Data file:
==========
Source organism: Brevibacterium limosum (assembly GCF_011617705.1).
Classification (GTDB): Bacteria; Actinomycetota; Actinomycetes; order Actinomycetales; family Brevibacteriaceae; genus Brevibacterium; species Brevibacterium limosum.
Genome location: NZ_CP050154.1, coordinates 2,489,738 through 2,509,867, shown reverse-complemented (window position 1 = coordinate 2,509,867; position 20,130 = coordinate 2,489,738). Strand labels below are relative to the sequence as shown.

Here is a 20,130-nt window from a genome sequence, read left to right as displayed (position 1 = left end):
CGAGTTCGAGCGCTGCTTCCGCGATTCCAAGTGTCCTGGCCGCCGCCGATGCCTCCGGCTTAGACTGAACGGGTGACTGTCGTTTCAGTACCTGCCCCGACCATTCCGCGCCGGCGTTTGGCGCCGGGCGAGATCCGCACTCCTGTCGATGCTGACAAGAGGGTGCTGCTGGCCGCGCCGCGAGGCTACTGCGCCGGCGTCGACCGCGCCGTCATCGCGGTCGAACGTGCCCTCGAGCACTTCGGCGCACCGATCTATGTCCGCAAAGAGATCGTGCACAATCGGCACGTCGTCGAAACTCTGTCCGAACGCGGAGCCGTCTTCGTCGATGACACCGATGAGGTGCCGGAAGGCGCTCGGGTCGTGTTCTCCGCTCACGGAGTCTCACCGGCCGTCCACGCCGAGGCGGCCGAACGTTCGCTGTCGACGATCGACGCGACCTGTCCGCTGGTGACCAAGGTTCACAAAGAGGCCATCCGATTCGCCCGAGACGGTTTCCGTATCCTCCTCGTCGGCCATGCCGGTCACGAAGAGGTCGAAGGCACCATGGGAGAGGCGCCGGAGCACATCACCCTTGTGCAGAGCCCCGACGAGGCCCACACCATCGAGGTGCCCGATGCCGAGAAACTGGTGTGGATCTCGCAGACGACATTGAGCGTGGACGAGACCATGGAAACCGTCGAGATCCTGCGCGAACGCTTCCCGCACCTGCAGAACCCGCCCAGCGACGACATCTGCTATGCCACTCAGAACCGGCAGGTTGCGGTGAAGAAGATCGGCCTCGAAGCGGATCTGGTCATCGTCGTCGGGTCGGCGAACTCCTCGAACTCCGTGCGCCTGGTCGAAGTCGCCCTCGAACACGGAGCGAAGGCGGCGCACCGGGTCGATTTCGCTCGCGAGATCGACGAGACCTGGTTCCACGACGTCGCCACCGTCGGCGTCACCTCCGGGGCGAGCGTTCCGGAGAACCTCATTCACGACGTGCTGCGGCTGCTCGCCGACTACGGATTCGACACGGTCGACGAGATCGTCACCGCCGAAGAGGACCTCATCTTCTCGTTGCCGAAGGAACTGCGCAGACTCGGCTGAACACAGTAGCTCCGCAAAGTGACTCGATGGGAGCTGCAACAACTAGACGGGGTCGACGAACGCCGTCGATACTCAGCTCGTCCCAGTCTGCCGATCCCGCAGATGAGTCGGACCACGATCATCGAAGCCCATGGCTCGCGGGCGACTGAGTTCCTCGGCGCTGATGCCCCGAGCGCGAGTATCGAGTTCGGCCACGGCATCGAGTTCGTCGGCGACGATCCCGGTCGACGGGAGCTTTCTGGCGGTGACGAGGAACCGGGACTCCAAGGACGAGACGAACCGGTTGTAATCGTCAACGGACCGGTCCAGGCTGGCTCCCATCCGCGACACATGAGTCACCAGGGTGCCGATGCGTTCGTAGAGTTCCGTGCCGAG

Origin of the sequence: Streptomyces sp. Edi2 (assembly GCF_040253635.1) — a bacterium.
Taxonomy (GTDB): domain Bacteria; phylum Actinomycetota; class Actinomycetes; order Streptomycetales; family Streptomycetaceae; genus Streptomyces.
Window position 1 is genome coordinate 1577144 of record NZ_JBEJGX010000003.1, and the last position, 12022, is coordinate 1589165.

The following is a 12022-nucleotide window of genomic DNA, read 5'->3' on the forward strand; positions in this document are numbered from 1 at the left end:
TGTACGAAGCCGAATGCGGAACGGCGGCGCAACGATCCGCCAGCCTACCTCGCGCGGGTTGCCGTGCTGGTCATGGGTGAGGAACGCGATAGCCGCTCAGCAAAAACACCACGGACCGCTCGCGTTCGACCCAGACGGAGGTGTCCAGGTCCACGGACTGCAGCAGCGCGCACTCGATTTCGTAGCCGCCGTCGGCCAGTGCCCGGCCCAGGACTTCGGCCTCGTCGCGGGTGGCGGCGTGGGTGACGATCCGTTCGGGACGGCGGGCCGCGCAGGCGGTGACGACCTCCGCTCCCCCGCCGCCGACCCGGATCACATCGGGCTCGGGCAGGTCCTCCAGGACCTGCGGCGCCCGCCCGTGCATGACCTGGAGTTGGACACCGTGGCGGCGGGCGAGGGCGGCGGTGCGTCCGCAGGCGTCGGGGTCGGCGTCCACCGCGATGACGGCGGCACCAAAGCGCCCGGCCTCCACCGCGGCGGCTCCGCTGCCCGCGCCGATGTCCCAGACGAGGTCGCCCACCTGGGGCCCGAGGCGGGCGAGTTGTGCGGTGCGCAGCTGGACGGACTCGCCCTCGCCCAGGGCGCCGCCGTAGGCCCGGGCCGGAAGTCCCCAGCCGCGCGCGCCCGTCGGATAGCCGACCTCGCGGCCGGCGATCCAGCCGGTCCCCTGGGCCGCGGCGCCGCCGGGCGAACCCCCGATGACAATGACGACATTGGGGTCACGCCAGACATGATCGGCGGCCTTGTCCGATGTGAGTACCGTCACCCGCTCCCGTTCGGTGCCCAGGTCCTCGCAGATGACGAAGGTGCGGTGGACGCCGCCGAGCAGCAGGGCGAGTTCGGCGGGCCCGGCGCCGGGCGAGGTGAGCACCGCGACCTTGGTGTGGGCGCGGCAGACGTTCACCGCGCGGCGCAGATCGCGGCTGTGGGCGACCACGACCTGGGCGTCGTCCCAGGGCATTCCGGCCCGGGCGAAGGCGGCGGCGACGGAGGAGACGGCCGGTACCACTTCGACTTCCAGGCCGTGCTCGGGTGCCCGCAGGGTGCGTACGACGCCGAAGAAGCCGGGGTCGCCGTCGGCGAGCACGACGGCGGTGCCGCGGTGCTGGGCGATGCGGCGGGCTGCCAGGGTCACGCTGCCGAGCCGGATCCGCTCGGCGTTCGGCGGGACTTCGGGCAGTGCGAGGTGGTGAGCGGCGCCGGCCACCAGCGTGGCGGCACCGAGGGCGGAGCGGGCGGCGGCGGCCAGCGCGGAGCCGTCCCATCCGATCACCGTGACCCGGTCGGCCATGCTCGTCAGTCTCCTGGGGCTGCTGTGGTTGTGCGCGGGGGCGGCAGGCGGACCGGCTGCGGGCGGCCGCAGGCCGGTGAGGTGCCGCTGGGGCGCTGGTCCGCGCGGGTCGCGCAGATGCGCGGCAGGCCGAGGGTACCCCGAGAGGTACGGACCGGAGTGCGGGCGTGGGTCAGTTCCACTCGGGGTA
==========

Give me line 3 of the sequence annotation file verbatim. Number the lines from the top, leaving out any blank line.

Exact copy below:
Genome location: NZ_CP050154.1, coordinates 2,489,738 through 2,509,867, shown reverse-complemented (window position 1 = coordinate 2,509,867; position 20,130 = coordinate 2,489,738). Strand labels below are relative to the sequence as shown.